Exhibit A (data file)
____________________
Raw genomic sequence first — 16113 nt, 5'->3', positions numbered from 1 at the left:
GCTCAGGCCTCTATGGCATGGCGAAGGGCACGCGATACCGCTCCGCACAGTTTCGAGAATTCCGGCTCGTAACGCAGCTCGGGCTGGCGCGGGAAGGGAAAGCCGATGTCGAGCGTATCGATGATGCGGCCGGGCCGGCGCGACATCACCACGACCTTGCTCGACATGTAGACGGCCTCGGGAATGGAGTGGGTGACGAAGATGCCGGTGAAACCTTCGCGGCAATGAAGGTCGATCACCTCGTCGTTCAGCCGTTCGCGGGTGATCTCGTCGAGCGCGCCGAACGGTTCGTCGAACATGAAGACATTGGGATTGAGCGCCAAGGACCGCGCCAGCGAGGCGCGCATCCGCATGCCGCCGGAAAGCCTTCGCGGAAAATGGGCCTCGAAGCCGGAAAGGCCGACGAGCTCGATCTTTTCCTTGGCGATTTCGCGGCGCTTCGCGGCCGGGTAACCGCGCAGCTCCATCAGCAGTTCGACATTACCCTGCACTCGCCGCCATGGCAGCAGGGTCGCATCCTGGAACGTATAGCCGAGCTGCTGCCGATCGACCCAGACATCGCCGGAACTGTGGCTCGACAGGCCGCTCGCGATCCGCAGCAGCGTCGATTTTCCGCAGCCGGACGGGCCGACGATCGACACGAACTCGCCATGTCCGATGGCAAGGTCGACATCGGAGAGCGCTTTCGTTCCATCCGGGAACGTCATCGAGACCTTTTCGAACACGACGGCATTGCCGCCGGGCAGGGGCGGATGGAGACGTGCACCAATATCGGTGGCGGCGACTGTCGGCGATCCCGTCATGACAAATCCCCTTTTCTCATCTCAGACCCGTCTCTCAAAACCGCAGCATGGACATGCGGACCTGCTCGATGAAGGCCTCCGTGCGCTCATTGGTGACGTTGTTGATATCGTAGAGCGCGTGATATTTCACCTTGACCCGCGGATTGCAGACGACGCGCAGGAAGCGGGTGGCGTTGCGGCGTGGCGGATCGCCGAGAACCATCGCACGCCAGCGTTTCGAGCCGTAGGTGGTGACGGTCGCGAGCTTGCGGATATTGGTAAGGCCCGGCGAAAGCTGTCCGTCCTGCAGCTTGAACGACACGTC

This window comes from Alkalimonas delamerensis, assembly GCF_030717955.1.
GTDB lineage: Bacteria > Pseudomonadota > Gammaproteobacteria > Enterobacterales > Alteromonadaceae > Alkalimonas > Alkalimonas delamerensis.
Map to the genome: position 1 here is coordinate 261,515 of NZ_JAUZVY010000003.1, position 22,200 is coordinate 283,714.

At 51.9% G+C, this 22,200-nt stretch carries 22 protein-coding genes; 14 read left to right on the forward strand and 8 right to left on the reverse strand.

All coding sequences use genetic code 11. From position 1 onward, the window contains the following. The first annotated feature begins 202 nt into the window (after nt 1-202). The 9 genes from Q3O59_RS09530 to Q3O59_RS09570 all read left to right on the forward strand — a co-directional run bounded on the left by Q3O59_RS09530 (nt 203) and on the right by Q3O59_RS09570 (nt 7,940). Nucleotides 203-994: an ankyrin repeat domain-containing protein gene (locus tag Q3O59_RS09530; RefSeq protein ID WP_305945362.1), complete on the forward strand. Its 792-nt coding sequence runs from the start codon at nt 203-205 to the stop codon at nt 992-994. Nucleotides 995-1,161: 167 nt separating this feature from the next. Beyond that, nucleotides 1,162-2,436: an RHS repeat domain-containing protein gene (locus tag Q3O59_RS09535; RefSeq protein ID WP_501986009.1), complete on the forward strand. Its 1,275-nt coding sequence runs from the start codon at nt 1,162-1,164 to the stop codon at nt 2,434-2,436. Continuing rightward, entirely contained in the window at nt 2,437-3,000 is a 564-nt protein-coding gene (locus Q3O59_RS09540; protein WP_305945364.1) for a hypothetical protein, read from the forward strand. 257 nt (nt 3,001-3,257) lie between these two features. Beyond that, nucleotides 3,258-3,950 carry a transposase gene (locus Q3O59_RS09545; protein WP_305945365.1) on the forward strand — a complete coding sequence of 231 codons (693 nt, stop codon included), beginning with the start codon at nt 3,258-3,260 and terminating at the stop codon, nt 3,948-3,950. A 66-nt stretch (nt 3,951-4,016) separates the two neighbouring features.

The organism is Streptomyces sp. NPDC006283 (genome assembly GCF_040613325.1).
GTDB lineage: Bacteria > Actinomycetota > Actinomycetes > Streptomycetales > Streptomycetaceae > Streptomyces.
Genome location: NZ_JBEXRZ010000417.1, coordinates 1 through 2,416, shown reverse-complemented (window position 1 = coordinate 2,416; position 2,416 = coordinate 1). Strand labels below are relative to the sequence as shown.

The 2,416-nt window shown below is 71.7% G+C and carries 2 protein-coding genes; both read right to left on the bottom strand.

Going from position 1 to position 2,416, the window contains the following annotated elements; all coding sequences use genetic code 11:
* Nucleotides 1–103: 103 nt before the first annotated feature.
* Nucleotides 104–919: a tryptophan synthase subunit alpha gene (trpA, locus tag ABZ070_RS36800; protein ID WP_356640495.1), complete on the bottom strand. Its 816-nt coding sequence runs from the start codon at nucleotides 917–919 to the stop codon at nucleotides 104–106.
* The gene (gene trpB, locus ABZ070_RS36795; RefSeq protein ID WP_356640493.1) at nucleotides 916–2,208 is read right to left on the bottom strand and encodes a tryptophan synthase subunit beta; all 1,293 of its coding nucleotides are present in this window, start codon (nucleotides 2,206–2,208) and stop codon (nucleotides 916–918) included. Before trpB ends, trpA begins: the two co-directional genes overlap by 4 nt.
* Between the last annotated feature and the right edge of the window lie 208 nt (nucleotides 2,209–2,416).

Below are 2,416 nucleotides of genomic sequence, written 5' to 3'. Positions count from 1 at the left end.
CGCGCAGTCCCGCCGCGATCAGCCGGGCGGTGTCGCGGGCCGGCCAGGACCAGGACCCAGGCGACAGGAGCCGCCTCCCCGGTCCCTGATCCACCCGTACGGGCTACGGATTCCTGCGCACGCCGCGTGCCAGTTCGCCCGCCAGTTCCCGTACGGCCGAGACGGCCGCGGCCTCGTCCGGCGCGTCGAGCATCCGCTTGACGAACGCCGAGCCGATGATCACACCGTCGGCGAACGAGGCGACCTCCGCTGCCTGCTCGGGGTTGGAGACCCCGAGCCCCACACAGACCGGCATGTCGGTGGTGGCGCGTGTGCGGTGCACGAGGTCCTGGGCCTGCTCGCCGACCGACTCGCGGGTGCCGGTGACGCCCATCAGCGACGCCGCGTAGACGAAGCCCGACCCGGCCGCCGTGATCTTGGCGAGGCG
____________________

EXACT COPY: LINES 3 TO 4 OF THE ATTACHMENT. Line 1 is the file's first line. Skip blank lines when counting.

This window comes from Alkalimonas delamerensis, assembly GCF_030717955.1.
GTDB lineage: Bacteria > Pseudomonadota > Gammaproteobacteria > Enterobacterales > Alteromonadaceae > Alkalimonas > Alkalimonas delamerensis.